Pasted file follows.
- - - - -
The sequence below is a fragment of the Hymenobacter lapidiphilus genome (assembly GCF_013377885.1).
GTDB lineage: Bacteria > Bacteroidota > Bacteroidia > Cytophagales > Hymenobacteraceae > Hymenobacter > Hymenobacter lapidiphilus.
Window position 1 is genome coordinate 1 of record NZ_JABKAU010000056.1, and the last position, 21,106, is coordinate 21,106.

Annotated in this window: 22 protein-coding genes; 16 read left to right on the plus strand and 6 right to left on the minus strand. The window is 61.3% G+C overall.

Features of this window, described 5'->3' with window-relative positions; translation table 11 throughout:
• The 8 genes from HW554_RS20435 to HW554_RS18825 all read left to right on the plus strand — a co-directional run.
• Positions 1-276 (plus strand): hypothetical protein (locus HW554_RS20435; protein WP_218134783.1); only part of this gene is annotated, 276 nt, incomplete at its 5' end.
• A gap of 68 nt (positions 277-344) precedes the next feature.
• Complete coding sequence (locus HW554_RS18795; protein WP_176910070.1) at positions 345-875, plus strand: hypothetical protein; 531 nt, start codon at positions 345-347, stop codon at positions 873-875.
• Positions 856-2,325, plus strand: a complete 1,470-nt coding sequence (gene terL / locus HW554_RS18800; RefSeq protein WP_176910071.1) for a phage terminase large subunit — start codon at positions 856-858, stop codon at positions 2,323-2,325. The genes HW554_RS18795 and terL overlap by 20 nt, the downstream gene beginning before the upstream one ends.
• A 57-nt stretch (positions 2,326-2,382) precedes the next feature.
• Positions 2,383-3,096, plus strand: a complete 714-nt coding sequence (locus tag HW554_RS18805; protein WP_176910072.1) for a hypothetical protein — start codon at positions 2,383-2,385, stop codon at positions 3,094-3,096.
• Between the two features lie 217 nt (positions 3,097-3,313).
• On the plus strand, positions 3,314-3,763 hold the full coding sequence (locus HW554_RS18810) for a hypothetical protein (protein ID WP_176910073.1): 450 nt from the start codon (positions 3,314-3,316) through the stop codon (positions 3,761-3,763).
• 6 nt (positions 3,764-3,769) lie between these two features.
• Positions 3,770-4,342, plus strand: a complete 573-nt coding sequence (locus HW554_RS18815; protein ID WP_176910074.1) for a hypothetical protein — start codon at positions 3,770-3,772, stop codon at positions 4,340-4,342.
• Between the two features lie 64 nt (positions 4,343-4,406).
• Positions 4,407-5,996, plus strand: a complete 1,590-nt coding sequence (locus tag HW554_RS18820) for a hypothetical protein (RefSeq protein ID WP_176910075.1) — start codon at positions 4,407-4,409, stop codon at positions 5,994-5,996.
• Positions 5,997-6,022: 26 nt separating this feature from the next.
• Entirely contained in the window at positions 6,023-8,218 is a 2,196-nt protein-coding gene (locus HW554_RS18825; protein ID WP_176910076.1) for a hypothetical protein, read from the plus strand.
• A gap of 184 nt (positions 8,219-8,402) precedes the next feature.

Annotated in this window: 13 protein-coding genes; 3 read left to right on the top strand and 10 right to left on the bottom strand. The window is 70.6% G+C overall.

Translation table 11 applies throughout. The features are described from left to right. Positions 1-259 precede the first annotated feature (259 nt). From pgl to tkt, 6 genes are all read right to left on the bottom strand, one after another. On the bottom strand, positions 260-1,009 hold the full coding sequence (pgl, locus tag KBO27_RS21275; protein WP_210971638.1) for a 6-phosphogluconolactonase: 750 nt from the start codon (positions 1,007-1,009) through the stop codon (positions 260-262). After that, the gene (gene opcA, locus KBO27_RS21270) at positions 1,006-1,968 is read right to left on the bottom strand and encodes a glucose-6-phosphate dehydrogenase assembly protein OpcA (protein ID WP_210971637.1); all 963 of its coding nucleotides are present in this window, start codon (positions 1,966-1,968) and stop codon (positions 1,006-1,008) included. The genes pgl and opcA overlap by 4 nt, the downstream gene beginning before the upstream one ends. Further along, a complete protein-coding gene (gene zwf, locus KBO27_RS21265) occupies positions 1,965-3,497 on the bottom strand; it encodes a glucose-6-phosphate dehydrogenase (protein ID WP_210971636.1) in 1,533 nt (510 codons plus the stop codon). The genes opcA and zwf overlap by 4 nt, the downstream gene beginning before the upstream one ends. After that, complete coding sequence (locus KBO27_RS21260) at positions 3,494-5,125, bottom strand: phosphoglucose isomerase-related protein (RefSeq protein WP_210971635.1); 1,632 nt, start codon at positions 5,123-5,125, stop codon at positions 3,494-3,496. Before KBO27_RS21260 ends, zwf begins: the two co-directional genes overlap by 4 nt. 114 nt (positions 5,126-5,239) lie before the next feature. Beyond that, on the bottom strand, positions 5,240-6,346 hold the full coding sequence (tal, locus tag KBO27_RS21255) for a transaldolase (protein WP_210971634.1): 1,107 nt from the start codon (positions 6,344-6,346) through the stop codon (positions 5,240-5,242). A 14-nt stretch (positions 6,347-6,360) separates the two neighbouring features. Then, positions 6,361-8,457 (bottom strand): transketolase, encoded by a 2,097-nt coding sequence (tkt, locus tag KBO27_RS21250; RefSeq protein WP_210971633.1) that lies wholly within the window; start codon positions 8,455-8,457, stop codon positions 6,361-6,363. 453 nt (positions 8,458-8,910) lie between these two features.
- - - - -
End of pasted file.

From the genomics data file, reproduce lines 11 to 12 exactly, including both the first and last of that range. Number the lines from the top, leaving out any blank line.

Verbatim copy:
• A 57-nt stretch (positions 2,326-2,382) precedes the next feature.
• Positions 2,383-3,096, plus strand: a complete 714-nt coding sequence (locus tag HW554_RS18805; protein WP_176910072.1) for a hypothetical protein — start codon at positions 2,383-2,385, stop codon at positions 3,094-3,096.